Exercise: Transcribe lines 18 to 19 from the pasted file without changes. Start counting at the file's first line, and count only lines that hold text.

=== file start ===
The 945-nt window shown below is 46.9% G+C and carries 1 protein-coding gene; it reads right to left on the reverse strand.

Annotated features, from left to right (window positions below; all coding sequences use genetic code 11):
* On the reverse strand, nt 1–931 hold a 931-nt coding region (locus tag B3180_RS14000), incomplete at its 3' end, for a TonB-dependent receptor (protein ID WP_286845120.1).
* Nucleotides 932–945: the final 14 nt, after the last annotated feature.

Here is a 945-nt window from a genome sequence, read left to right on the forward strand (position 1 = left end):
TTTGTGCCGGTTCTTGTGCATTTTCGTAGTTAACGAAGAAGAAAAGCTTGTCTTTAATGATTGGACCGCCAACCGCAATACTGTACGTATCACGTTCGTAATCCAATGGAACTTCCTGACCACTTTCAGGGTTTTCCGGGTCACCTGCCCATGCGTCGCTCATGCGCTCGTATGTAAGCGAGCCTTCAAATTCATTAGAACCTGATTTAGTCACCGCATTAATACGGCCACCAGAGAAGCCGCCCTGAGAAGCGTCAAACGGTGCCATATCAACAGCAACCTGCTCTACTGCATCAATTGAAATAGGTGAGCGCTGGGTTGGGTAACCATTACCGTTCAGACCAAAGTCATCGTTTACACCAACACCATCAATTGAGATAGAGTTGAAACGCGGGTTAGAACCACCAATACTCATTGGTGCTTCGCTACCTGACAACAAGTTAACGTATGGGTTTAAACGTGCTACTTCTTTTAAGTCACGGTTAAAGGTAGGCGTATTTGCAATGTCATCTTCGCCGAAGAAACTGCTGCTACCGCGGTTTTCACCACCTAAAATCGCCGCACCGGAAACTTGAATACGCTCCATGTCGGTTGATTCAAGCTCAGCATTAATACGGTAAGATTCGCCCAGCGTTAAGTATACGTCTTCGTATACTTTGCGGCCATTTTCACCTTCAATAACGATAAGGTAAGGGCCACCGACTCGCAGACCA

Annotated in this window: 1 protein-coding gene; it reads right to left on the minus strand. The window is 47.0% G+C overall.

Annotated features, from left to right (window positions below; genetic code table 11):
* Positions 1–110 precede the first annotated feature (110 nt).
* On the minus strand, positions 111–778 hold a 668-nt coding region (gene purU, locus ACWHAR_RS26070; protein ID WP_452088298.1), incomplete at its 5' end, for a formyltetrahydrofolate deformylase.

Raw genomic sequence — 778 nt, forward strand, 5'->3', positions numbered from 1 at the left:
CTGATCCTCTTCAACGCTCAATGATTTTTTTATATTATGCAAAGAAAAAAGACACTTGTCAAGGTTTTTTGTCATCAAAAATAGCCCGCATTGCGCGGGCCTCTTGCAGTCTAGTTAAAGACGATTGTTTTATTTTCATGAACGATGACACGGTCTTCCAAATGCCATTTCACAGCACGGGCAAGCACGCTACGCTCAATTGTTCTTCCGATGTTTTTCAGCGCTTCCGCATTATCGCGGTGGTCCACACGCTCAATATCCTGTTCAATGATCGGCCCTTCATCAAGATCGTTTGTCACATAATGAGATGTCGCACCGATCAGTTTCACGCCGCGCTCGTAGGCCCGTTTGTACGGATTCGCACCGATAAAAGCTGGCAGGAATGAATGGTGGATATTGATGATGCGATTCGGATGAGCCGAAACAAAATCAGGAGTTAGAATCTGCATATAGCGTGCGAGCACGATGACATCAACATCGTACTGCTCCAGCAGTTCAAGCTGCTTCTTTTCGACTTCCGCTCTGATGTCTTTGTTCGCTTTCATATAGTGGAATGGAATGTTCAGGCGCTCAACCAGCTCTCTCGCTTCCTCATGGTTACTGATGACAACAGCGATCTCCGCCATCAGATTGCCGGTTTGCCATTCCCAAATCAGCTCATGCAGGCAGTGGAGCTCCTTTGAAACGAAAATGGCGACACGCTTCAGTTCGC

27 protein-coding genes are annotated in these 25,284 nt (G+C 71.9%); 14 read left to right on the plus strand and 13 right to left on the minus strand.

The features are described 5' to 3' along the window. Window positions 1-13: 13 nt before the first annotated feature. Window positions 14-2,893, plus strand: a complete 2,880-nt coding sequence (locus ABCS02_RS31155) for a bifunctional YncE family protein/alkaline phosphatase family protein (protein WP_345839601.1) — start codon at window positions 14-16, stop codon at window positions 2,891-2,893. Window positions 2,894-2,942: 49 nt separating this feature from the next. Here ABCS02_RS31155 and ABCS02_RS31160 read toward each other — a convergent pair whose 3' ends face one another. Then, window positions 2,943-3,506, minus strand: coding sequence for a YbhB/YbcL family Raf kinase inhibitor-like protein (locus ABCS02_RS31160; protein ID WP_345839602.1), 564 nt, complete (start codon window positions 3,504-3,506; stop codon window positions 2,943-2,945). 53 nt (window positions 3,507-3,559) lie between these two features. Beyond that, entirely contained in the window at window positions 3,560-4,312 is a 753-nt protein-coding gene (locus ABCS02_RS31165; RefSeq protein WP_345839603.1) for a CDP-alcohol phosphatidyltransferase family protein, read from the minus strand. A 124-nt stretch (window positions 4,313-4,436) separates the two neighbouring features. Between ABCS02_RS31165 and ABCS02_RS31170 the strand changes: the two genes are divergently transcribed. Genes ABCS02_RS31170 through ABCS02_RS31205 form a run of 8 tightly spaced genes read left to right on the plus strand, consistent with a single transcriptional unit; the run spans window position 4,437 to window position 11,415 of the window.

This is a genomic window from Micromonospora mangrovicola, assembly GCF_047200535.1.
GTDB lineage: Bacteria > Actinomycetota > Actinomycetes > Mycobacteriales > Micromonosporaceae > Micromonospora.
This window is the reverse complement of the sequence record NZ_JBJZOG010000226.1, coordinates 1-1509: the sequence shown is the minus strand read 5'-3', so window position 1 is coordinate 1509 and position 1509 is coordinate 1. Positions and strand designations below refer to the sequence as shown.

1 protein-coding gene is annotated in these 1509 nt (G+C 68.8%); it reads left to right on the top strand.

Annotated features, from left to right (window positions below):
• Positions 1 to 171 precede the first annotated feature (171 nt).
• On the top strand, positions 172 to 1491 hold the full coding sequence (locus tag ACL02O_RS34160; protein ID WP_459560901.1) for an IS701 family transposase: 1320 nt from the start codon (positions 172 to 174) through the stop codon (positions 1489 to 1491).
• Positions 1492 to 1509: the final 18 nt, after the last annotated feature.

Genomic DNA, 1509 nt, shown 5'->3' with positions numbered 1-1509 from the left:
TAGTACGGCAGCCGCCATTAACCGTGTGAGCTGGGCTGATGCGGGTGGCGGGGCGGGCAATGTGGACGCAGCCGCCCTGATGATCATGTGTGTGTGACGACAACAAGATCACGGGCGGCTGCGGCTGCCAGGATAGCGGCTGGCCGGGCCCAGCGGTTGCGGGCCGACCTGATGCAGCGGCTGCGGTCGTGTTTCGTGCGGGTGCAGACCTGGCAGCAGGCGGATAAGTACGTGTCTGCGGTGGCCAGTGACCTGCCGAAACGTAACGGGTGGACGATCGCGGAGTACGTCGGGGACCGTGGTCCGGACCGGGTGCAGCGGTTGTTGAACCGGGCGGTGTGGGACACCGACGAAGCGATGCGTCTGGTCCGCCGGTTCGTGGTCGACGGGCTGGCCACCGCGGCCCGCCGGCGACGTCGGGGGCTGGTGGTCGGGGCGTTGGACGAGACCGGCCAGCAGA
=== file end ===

1 protein-coding gene is annotated in these 1509 nt (G+C 68.8%); it reads left to right on the top strand.

Annotated features, from left to right (window positions below):